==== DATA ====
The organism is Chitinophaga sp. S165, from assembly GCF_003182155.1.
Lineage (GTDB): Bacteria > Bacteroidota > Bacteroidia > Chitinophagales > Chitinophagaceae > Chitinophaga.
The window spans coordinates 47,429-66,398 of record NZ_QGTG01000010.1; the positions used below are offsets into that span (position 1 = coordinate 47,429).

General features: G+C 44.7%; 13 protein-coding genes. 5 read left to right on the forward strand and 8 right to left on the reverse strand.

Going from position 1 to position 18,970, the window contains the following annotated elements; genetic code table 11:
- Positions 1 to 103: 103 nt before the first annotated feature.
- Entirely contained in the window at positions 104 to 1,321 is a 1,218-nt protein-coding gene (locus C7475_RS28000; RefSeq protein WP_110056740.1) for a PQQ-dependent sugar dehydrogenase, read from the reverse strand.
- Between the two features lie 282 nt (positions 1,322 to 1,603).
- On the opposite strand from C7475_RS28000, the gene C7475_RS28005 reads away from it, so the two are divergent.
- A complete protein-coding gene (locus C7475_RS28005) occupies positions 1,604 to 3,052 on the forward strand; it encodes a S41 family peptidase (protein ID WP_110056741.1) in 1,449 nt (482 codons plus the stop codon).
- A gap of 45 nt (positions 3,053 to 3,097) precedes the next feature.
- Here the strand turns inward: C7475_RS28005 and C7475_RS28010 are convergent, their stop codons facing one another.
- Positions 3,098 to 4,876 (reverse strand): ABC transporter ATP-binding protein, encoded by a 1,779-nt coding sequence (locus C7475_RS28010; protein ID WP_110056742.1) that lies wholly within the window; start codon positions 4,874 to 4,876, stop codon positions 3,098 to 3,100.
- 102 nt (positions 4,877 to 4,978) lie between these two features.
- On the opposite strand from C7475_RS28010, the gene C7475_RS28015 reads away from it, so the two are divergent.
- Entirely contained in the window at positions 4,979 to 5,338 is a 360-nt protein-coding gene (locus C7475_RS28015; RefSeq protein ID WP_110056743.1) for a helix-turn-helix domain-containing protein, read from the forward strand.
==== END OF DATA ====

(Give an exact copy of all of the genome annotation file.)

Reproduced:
The organism is Chitinophaga sp. S165, from assembly GCF_003182155.1.
Lineage (GTDB): Bacteria > Bacteroidota > Bacteroidia > Chitinophagales > Chitinophagaceae > Chitinophaga.
The window spans coordinates 47,429-66,398 of record NZ_QGTG01000010.1; the positions used below are offsets into that span (position 1 = coordinate 47,429).

General features: G+C 44.7%; 13 protein-coding genes. 5 read left to right on the forward strand and 8 right to left on the reverse strand.

Going from position 1 to position 18,970, the window contains the following annotated elements; genetic code table 11:
- Positions 1 to 103: 103 nt before the first annotated feature.
- Entirely contained in the window at positions 104 to 1,321 is a 1,218-nt protein-coding gene (locus C7475_RS28000; RefSeq protein WP_110056740.1) for a PQQ-dependent sugar dehydrogenase, read from the reverse strand.
- Between the two features lie 282 nt (positions 1,322 to 1,603).
- On the opposite strand from C7475_RS28000, the gene C7475_RS28005 reads away from it, so the two are divergent.
- A complete protein-coding gene (locus C7475_RS28005) occupies positions 1,604 to 3,052 on the forward strand; it encodes a S41 family peptidase (protein ID WP_110056741.1) in 1,449 nt (482 codons plus the stop codon).
- A gap of 45 nt (positions 3,053 to 3,097) precedes the next feature.
- Here the strand turns inward: C7475_RS28005 and C7475_RS28010 are convergent, their stop codons facing one another.
- Positions 3,098 to 4,876 (reverse strand): ABC transporter ATP-binding protein, encoded by a 1,779-nt coding sequence (locus C7475_RS28010; protein ID WP_110056742.1) that lies wholly within the window; start codon positions 4,874 to 4,876, stop codon positions 3,098 to 3,100.
- 102 nt (positions 4,877 to 4,978) lie between these two features.
- On the opposite strand from C7475_RS28010, the gene C7475_RS28015 reads away from it, so the two are divergent.
- Entirely contained in the window at positions 4,979 to 5,338 is a 360-nt protein-coding gene (locus C7475_RS28015; RefSeq protein ID WP_110056743.1) for a helix-turn-helix domain-containing protein, read from the forward strand.